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The Federal Reserve is growing more concerned about higher prices


Inflation is now at its highest level in almost 40 years, so the Federal Reserve is reconsidering its so-called easy money policies and taking steps toward raising interest rates next year. Some officials at the central bank believe rates will need to climb higher than had been expected to keep prices from soaring out of control. NPR's Scott Horsley joins us now to dissect all of it. And, Scott, the Fed has been keeping interest rates near zero throughout the pandemic in an effort to prop up the economy, but it looks like there's been a significant shift in thinking at the central bank. What can you tell us about it?

SCOTT HORSLEY, BYLINE: Yeah, inflation has stayed higher for longer than a lot of people at the Fed expected, and that's forcing Fed policymakers to think about really tapping the brakes next year. Most members of the Fed's rate-setting committee now expect at least three quarter-percentage-point interest rate hikes next year, and that's a substantial turnaround from September, when most members of the committee thought rates would stay near zero throughout 2022 or go up at most by a quarter percentage point. What is driving this turnaround is, of course, rising prices. Consumer prices in November were up 6.8% from a year ago. That's the biggest increase we've seen since 1982. And Fed Chairman Jerome Powell says the central bank can't allow that level of price hikes to continue unchecked.


JEROME POWELL: We understand that high inflation imposes significant hardship, especially on those least able to meet the higher costs of essentials like food, housing and transportation.

HORSLEY: Yesterday, the Fed announced that it plans to wind down its big bond buying program by spring, a few months earlier than had been planned. And that timing, A, is important because the central bank wants to end the bond purchases before it starts raising interest rates.

MARTÍNEZ: And one reason the Fed has been keeping interest rates low is to promote more job growth. What does the shift in policy mean for that?

HORSLEY: We're looking at a really unusual job market right now. You know, unemployment has come way down from near 15% in April of last year to 4.2% last month. But there's still about 4 million fewer people in jobs than there were before the pandemic. And what's more, a lot of people who dropped out of the workforce during the pandemic have not yet returned. Now, there are lots of reasons for that. Some people have simply retired. Some people are looking after children. And Powell says some are understandably worried about the pandemic, which is still killing more than a thousand people in this country every day.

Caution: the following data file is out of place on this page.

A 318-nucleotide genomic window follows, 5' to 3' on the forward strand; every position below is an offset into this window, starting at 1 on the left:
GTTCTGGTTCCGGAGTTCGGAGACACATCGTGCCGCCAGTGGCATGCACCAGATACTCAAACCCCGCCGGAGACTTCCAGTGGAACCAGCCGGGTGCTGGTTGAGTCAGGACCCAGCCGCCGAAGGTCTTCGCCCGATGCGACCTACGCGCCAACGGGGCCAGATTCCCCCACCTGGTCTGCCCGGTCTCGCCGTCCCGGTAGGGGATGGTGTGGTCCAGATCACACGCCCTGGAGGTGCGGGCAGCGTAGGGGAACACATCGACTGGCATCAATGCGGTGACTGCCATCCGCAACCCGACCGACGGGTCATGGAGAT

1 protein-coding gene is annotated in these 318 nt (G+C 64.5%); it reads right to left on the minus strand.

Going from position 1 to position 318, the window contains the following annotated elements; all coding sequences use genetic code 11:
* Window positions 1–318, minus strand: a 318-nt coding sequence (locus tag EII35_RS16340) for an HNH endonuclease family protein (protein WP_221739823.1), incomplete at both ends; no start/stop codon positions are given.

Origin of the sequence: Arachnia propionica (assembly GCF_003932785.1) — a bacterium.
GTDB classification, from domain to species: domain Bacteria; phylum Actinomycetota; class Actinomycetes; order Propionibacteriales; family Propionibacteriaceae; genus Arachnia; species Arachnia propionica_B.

POWELL: What does the labor market look like in a world without COVID? That would be the thing that they would really like to see. But, you know, it doesn't look like that's coming anytime soon.

HORSLEY: And in the meantime, Powell says the job market looks to be pretty tight. We've been seeing pretty substantial wage increases. That's generally good news. But the Fed is on the lookout for any sign of a kind of wage-price spiral that helped fuel runaway inflation back in the 1970s.

MARTÍNEZ: Scott, the stock market seems to like what it's hearing from the Fed. What does this mean for the broader economy?

HORSLEY: You know, markets were relieved to see this tougher line on inflation from the Federal Reserve. The Dow Jones Industrial Average jumped more than 380 points yesterday. You know, businesses don't like runaway prices any more than consumers do. Keep in mind, this is all happening in the context of a really rapid economic recovery that was fueled in part by the Fed's easy money policies, along with trillions of dollars in spending by the federal government. Now, while those support measures may have contributed to higher inflation, Powell says he is not second-guessing the rescue efforts by either Congress or the central bank.


POWELL: We're coming out of the first really global modern pandemic, which looked at the beginning like it might cause a global depression, so we threw a lot of support at it. And what's coming out now is really strong growth, really strong demand, high incomes and all that kind of thing. People will judge in 25 years whether we overdid it or not.

HORSLEY: Of course, that judgment will depend a lot on what happens going forward. Fed forecasters do think inflation will settle down to around 2.5% by the end of next year, while economic growth stays pretty strong and the unemployment rate dips to about 3.5%.

MARTÍNEZ: All right, that's NPR's Scott Horsley. Scott, thanks a lot.

HORSLEY: You're welcome. Transcript provided by NPR, Copyright NPR.

A Martínez is one of the hosts of Morning Edition and Up First. He came to NPR in 2021 and is based out of NPR West.
Scott Horsley is NPR's Chief Economics Correspondent. He reports on ups and downs in the national economy as well as fault lines between booming and busting communities.